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When May Non-parents Petition for Parental Responsibility in Colorado?

In Colorado and other states within the United States, parents are deemed to have fundamental rights related to their child’s care, guaranteed by the Constitution. However, parental rights may be trumped by a child’s best interest. For example, there are circumstances in which a child’s best interest may be better met by a nonparent than parent. A non-parent may petition the court for an allocation of parental responsibility only if certain conditions are met.

In a 2012 case, the Colorado Supreme Court considered the question of a minor whose parents divorced five months before she was born and who had a half-sister on her father’s side. The minor lived outside Colorado with her mother until she was 3 years old when the father asked that she live with him and the half-sister.

The minor lived with the father and half-sister in Colorado for six years until the father died in 2008. At that point, she continued to live with her half-sister. For the first two years of living with her father, her mother visited regularly. But for the last several years before the father died, the mother had no physical contact, only telephone conversations and correspondence.

Two months after their father died, the half-sister petitioned the court requesting an allocation of parental responsibilities. The child and family investigator appointed by the court recommended she have primary parental responsibility for the minor with the mother to have “liberal parenting time.”

The mother moved for summary judgment, arguing that the half-sister did not have standing (the right to bring the petition for allocation of parental responsibility). The trial court found she did have standing because the minor was in her care and not in the care of the parents. The mother had implicitly consented to the half-sister caring for her. The trial court ruled in accordance with the recommendation of the investigator that it was in the child’s best interest to remain under the care of the half-sister.

The mother appealed both of the court’s determinations. She argued that she had not consented to the half-sister taking care of the minor without the father’s presence. The court of appeals ruled that the way in which a child comes to be cared for by a nonparent was relevant to the issue of standing. It further ruled that a nonparent like the half-sister had to show the child’s parents voluntarily permitted a nonparent to assume responsibility for the child.

The half-sister appealed, arguing that the trial court had determined that allocating her primary parental responsibility was in the child’s best interests and this issue was not considered by the appellate court. The Colorado Supreme Court reviewed the case.

The higher court explained that a non-parent can seek an allocation of parental responsibilities in two relevant ways under Section 14-10-123: if a child is not physically cared for by the parents or if the nonparent has had physical care of the child for at least six months and asks for the allocation within 6 months after physical care has been terminated. A parent does not need to consent to a nonparent offering care for the nonparent to establish his or her standing to petition the court for an allocation of parental responsibility.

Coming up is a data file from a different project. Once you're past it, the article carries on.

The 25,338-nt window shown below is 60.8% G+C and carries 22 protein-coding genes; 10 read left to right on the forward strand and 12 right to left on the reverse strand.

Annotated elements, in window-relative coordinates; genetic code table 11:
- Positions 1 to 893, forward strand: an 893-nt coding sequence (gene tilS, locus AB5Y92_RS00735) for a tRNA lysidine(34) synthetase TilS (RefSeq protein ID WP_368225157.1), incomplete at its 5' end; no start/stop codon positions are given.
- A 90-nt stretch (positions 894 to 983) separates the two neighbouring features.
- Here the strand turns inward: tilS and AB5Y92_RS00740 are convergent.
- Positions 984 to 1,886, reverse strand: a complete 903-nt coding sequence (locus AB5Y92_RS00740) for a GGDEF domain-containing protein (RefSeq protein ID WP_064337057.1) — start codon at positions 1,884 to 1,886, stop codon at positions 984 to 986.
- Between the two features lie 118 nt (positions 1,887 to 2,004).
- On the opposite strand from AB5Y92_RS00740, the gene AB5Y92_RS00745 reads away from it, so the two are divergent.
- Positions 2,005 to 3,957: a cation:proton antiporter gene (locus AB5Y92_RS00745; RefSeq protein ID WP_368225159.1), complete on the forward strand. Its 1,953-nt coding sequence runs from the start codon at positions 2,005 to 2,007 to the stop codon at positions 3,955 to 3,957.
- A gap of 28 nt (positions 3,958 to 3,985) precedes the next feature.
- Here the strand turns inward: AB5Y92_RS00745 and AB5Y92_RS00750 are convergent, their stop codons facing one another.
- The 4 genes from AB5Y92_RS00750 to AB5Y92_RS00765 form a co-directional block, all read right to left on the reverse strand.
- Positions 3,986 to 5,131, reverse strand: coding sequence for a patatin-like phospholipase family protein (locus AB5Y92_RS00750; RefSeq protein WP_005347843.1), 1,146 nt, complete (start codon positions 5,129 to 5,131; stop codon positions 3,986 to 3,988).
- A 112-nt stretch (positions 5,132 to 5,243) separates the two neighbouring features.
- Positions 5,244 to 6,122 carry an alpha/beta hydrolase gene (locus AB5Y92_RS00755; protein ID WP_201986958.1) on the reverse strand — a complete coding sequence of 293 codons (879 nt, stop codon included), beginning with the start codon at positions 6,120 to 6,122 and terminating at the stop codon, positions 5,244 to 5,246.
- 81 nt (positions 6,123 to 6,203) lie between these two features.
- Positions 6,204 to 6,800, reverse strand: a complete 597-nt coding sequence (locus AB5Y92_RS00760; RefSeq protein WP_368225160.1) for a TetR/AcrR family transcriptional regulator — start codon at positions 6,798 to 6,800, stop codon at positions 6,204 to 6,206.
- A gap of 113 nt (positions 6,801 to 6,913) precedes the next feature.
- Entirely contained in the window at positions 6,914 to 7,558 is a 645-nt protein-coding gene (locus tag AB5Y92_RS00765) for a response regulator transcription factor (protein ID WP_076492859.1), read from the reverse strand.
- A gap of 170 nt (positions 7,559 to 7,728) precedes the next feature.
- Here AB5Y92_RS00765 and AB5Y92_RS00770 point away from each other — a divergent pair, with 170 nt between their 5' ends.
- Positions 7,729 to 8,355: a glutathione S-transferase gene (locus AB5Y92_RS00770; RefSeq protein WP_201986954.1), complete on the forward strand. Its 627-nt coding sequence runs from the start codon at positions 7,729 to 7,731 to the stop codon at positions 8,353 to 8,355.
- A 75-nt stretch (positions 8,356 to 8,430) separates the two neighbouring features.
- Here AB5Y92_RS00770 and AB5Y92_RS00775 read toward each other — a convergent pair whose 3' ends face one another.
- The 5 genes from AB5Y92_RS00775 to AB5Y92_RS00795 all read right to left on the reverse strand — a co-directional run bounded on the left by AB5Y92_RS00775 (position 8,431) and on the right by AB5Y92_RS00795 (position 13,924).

The Court of Appeals had relied on a prior case related to the fundamental rights of parents and the U.S. Supreme Court’s emphasis on parental rights in a case involving Washington’s family law statute. The Colorado Supreme Court explained that the appellate court had not given the right weight to the holding of the case. Because children develop psychological bonds with caregivers, those relationships need to be considered in determining a child’s best interest.

In this case, the half-sister and father had cared for the minor for six years and even after the death of the father until the half-sister petitioner for an allocation of parental responsibilities. The parties disagreed about whether the mother had agreed to let the half-sister parent, but the half-sister had in fact physically cared for the minor. Therefore she had standing and the case was reversed and sent back to the court of appeals for further consideration.

If you are considering divorce, a knowledgeable family law attorney can help you figure out what the new maintenance law may mean for you. Contact the experienced Denver family law attorneys at Plog & Stein.

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Stephen Plog, co-founder of Plog & Stein, P.C. in 1999, is a dedicated family law attorney with almost two decades of expertise in Denver. Focused exclusively on family law since 2001, he excels in both intricate legal writing and courtroom litigation, having navigated cases in all Denver metropolitan area District Courts. Steve’s comprehensive background, including a Bachelor’s Degree in Psychology and a law degree from Quinnipiac University School of Law, underscores his commitment to providing insightful and personalized representation in family law matters.